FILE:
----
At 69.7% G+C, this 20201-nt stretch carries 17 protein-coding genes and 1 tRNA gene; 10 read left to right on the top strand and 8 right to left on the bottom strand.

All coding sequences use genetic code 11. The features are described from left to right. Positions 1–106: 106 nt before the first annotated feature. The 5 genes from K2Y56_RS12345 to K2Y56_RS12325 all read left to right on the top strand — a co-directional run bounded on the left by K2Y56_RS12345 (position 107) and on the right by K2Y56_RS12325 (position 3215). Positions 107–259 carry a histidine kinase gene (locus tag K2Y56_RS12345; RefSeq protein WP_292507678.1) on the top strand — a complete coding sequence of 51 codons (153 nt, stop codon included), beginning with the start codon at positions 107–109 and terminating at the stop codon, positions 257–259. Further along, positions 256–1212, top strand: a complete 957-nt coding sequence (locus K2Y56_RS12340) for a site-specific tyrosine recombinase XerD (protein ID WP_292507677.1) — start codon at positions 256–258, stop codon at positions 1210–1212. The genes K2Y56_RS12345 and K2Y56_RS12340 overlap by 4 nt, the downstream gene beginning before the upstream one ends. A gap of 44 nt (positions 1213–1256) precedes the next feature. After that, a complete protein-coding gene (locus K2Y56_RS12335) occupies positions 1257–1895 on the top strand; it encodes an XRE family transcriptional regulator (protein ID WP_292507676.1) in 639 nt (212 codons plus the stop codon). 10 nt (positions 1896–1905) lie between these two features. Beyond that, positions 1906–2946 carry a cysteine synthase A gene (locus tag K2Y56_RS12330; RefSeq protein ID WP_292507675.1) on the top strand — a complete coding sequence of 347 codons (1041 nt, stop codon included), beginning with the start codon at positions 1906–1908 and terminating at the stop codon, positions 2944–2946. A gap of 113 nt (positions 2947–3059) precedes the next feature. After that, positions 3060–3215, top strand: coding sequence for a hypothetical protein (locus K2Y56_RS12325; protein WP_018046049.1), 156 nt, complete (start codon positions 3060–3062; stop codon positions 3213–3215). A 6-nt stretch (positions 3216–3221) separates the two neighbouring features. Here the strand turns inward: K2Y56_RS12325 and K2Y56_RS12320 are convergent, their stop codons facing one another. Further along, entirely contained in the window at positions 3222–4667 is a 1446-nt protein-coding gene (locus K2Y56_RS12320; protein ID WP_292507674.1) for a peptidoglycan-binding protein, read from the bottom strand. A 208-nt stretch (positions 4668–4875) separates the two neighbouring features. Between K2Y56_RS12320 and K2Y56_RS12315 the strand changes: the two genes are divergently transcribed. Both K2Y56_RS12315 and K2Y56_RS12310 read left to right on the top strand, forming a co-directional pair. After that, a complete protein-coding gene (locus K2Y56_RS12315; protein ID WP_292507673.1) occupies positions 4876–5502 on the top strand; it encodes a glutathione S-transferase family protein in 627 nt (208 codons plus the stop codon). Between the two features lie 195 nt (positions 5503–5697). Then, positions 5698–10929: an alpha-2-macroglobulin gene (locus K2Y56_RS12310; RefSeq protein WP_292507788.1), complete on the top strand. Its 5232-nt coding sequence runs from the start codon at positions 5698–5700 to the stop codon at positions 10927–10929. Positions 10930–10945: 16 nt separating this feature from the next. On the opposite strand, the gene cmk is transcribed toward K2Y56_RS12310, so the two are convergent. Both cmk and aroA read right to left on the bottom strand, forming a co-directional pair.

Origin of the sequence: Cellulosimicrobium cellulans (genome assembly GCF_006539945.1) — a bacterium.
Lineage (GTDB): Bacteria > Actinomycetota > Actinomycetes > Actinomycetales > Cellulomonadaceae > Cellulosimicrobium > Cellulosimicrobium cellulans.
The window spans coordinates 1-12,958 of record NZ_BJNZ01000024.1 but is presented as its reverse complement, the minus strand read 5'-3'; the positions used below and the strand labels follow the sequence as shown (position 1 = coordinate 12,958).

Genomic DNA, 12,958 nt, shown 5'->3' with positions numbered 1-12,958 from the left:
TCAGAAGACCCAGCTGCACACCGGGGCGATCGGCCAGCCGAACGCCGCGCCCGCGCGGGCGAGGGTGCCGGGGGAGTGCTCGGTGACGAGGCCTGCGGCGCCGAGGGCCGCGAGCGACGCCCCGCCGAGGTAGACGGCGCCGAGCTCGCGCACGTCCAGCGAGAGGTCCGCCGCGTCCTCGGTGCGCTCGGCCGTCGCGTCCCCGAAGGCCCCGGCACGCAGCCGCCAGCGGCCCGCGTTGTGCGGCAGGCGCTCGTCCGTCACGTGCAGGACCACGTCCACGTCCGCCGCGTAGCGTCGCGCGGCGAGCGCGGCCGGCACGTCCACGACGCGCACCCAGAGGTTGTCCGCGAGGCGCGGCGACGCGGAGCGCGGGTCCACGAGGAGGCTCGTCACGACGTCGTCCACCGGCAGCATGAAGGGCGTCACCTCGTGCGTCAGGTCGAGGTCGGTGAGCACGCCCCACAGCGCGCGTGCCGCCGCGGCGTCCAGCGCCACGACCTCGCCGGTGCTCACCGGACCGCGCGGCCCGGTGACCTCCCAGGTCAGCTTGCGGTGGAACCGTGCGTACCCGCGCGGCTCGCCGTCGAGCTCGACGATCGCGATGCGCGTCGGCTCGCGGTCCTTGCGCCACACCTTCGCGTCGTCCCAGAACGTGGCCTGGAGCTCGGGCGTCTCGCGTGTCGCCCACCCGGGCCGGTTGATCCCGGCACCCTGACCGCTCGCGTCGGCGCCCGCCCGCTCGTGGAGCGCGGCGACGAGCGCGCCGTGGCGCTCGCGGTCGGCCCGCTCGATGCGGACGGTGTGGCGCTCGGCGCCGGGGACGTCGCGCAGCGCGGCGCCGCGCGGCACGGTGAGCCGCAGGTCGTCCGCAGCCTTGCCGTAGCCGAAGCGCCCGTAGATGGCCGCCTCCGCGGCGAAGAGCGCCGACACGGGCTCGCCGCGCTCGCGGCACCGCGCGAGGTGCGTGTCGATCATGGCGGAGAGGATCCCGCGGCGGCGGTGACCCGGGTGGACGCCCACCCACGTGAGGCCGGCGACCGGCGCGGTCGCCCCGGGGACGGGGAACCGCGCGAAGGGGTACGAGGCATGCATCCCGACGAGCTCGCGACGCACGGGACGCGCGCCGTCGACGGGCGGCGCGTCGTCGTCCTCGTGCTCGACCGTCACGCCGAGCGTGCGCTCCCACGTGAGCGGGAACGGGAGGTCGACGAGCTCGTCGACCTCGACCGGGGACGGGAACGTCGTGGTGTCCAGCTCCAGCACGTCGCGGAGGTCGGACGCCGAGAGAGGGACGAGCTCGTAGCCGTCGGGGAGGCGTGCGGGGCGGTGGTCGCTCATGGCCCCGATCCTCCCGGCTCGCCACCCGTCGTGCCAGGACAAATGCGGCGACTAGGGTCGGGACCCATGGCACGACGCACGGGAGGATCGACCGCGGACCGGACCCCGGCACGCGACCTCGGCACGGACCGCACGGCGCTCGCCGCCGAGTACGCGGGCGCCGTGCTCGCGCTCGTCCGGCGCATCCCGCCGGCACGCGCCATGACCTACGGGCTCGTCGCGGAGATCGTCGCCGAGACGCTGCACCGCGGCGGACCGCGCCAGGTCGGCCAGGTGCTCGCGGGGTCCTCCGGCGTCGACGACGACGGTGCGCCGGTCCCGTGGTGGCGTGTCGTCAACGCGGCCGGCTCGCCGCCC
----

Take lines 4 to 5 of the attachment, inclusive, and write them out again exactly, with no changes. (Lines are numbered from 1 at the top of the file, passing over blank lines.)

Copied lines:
Lineage (GTDB): Bacteria > Actinomycetota > Actinomycetes > Actinomycetales > Cellulomonadaceae > Cellulosimicrobium > Cellulosimicrobium cellulans.
The window spans coordinates 1-12,958 of record NZ_BJNZ01000024.1 but is presented as its reverse complement, the minus strand read 5'-3'; the positions used below and the strand labels follow the sequence as shown (position 1 = coordinate 12,958).